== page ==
PASADENA — When the YMCA and YWCA unveiled their plan three years ago to build a joint facility across from City Hall, it seemed to be an ideal proposal to give them room to grow.
Community leaders, city officials and Y members flocked to support the plan, which seemed headed for easy city approval.
But now, the $15.1-million project has bogged down in a quagmire of objections over the proposed demolition of a historic section of the YWCA building and the potential impact on an already congested civic center area.
Preservationists have rallied behind efforts to save the threatened section of the YWCA building, which was designed by architect Julia Morgan, the first licensed woman architect in the state, and is on the National Register of Historic Places.
Some city officials are also concerned that the project would demolish 63 off-street parking spaces while providing no new parking. Y officials estimate that about 189 parking spots would be needed, in part because of an expected jump in membership.
Two city commissions have rejected the proposal, and its survival depends on a vote Monday by the Board of Directors.
Last-minute compromise plans, which would include providing the YMCA and YWCA with a parcel of city-owned land next to the YWCA building, have been discussed in an effort to save all or part of the threatened addition.
But Gene Gibba , general manager of the Pasadena Metropolitan YMCA, said Lloyds Bank has threatened to withdraw financing if the project is not approved Monday.
"It's absolutely critical we get approval," Gibba said. "We are at the end of the line."
Gibba said the 77-year-old YMCA building and 67-year-old YWCA building, both on Holly Street, have deteriorated to the point where they must be replaced.
"They're both obsolete and inefficient buildings," he said. "We're just hanging on now."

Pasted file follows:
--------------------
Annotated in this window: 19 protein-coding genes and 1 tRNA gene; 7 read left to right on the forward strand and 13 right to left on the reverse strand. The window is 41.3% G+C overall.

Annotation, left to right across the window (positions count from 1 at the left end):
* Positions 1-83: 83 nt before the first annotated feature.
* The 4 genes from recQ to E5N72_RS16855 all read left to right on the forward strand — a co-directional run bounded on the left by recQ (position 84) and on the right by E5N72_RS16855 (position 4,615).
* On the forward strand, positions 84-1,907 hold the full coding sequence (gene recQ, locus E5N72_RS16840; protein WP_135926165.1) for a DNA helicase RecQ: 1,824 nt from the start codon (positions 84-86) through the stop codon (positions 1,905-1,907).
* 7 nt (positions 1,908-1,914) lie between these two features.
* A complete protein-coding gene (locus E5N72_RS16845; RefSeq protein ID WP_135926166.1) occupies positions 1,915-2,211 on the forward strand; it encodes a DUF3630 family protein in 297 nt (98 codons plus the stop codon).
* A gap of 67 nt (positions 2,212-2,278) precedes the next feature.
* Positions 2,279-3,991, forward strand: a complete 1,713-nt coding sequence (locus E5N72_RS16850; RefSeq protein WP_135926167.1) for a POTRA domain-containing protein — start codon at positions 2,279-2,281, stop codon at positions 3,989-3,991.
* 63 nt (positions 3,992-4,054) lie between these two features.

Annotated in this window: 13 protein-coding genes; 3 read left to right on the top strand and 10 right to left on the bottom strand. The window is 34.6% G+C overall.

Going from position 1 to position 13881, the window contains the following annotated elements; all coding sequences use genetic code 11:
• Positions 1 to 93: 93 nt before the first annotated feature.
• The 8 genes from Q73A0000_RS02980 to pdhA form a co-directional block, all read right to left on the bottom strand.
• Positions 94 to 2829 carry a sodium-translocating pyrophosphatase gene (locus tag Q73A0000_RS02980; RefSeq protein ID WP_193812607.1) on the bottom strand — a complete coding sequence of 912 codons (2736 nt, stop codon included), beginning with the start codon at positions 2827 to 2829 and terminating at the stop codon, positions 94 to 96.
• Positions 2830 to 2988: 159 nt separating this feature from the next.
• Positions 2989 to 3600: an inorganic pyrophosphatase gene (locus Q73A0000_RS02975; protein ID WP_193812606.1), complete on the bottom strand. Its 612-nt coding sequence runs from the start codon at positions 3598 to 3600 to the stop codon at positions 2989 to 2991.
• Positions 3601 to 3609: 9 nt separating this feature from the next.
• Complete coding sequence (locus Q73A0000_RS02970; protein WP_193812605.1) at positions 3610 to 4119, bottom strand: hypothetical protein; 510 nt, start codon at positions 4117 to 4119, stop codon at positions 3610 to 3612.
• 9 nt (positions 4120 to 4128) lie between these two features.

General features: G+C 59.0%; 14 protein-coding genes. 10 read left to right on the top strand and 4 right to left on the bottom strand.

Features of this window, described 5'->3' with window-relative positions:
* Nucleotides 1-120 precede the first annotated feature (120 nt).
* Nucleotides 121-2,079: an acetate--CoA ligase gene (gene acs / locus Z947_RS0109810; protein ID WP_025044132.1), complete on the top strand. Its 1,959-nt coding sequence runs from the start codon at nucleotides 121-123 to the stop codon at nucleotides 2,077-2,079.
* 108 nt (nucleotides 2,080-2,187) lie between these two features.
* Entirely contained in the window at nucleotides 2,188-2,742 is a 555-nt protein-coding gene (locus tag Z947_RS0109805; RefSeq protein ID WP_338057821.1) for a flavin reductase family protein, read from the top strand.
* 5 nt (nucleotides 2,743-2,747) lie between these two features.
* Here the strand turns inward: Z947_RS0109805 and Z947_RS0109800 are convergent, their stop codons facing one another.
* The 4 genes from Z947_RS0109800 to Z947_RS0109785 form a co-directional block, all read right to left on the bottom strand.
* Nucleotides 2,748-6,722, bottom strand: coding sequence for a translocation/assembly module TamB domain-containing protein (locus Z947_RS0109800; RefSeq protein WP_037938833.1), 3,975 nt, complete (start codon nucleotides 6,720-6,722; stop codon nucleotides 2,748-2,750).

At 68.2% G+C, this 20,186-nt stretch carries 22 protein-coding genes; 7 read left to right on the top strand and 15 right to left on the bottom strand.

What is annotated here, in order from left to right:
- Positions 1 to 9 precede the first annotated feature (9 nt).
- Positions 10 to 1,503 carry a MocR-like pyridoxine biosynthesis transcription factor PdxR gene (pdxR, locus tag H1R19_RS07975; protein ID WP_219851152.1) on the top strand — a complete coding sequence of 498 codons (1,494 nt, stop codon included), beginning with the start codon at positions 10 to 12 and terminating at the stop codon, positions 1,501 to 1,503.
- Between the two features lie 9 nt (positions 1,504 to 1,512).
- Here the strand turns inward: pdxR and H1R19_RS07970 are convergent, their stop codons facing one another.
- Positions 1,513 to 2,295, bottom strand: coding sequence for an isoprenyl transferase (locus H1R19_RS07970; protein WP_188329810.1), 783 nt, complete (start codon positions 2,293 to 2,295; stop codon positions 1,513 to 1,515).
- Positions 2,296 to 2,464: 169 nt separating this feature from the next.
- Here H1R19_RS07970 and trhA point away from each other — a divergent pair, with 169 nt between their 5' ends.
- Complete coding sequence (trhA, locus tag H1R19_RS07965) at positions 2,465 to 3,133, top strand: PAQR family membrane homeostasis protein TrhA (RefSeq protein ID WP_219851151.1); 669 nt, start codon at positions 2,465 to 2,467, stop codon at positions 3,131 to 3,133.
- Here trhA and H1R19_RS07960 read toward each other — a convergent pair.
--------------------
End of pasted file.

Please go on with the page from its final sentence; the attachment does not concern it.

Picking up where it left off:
The organizations decided three years ago to build one structure rather than renovate the separate facilities. The YMCA and YWCA would remain independent.
Under the plan, the YMCA would move to the YWCA building across the street. The YWCA building would be renovated and expanded by 77,000 square feet so that it could house two swimming pools, handball and racquetball courts, a gymnasium, an aerobic workout room, a running track and classrooms.
The 1923 addition, also designed by Morgan, is a stucco-and-wood structure that houses a gymnasium and swimming pool. It would be demolished to make room for the expansion.
Morgan, who died in 1957, is best known for her design of William Randolph Hearst's San Simeon mansion in San Luis Obispo County.
Many preservationists concede that the YWCA addition is not an architectural gem.
Robert Winter, a professor of architectural history at Occidental College and a member of Pasadena's Cultural Heritage Commission, described it in his book "Architecture in Los Angeles" as "a disappointing, very bland Mediterranean-style work by a major architect."
But Winter said in an interview this week: "Even if it's not that great, it's still a Morgan building and should be preserved."
Scott Jenkins, the attorney representing the YMCA and YWCA, views the structure differently. "The bottom line is that the 1923 addition is just not that attractive," he said. "In my view, it very closely resembles a warehouse."
The commission rejected the organizations' demolition application in January, largely because of a report it commissioned from New York architect Frances Halsband).
Halsband concluded that the addition did not have to be demolished to accommodate the expansion plans.
But Delmer Beckhart, the architect for the project, has disputed Halsband's report, calling it "worthless."
Beckhart said there is no way to expand the facility without demolishing the addition. For example, the YMCA and YWCA must have separate entrances, offices and dressing rooms, Beckhart said.
Most members of the Board of Directors are still uncertain whom they should believe.
"It's a nice building, but I'm not a very sophisticated critic," said Director Jess Hughston, echoing the uncertainty of other board members.
Director William Paparian is the only board member who has publicly sided with the Y and rejected preservation arguments.
"I walk by it every day, and I scratch my head wondering what is so valuable about that building," he said.
Pasadena Heritage, an organization dedicated to historical preservation, has hired attorney Dale L. Gronemeier to fight the proposed demolition and has threatened to take the city to court if it is approved.
The group has focused its possible legal challenge on a parking study in the project's environmental impact report that Gronemeier called "pervasively flawed" and "unreliable."
Gronemeier said the study fails to provide the city with the detailed information on parking that is legally required in an environmental impact report.
The study contains no permanent parking plan and does not support the claim that 189 parking spaces would be needed, he said.